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(Photo by The Print Collector/Print Collector/Getty Images) When I first began writing about the history of dating, what struck me most was how similar the problems of today are to the 1930s, the 1840s, and even the 1780s.From worrying about a partner’s financial standing, or whether someone was going to stick around long enough for you to have children with them, to persuading your parents they are indeed a good fit, the means by which we go about finding love may have changed, but not the hopes, dreams and anxieties we’ve had about discovering it.The trick was to guess whether someone showcasing a royal portrait had in fact met the royal in question.
“I paid such a terrible price for sex-ignorance,” she says in the preface, “that I feel knowledge gained at such a cost should be placed at the service of humanity.” In the 1930s, Marjorie Hillis, the author of , recommended that women stay away from affairs before the age of 30 while acknowledging that plenty of single ladies were inviting gentleman callers back to their homes at night, and that societal attitudes were changing: “A woman’s honour is no longer mentioned with bated breath and protected by her father, her brother and the community.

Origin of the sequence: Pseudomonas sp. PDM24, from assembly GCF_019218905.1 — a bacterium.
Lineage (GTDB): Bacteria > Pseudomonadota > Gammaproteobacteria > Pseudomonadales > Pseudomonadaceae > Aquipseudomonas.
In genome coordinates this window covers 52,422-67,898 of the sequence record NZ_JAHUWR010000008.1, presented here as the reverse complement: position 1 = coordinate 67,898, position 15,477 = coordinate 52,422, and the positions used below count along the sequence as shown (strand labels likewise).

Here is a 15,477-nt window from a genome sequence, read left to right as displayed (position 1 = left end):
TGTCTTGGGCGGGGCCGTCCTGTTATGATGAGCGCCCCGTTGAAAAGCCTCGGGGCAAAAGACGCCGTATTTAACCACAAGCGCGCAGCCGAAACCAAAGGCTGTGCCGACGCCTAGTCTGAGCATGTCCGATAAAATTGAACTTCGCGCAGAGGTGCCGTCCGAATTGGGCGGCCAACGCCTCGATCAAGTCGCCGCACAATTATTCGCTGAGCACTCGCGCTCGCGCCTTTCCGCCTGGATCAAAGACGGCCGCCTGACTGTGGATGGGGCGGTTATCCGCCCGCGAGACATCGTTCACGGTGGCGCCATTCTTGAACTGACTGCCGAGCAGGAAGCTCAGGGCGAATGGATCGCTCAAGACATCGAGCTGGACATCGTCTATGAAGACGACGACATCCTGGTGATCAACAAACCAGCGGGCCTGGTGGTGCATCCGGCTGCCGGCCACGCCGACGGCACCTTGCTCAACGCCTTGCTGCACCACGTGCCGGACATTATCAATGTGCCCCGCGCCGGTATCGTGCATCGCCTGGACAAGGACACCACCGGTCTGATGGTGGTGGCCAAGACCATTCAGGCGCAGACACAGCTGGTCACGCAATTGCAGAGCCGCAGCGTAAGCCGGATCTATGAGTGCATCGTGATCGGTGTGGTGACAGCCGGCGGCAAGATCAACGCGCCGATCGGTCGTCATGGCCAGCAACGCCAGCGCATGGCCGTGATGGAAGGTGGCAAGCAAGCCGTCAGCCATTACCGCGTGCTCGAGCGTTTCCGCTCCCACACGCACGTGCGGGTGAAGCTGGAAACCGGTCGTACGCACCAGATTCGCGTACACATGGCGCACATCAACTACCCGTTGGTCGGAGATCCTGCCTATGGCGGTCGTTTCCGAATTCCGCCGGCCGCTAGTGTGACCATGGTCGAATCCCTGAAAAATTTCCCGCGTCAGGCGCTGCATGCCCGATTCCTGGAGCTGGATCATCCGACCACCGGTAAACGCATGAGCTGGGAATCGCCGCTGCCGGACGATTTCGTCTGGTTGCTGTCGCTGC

It is now her own affair.” Meanwhile, in the 1960s, ‘the pill’ didn’t quite provide the immediate revolution it has been credited with.
Meeting a lady on the street in Victorian England was a fraught business.
As the etiquette manual put it, you were never to introduce a lady to a gentleman, but always the gentleman to the lady, and must never offer an umbrella to a woman on the street on the basis that “No lady would accept the offer from a stranger, and the other sort of person might never return the umbrella.” Middle-class Victorians embraced a complicated ritual of giving out calling cards, and of making home visits according to a strict etiquette.
So much for the myth that male grooming is a recent phenomenon…
Once you were suitably styled, you needed to get a date’s attention.
The Georgians were mad for ‘lonely hearts’ adverts, which they would write and post via newspapers including the , later in matrimonial gazettes, circulated around London’s coffee houses, while the Victorians settled on the idea of the marriage bureau, an agency designed to match the middle classes, via photos and details about their hobbies.
In the 1930s, gay men and women would use the fan columns of movie magazines to drop hints about their sexuality by referencing Hollywood stars such as Bette Davis and Montgomery Clift.
In fact, the Victorians even had the own version of Instagram, exchanging – small portrait prints which would be organised into albums also containing images of celebrities and royalty.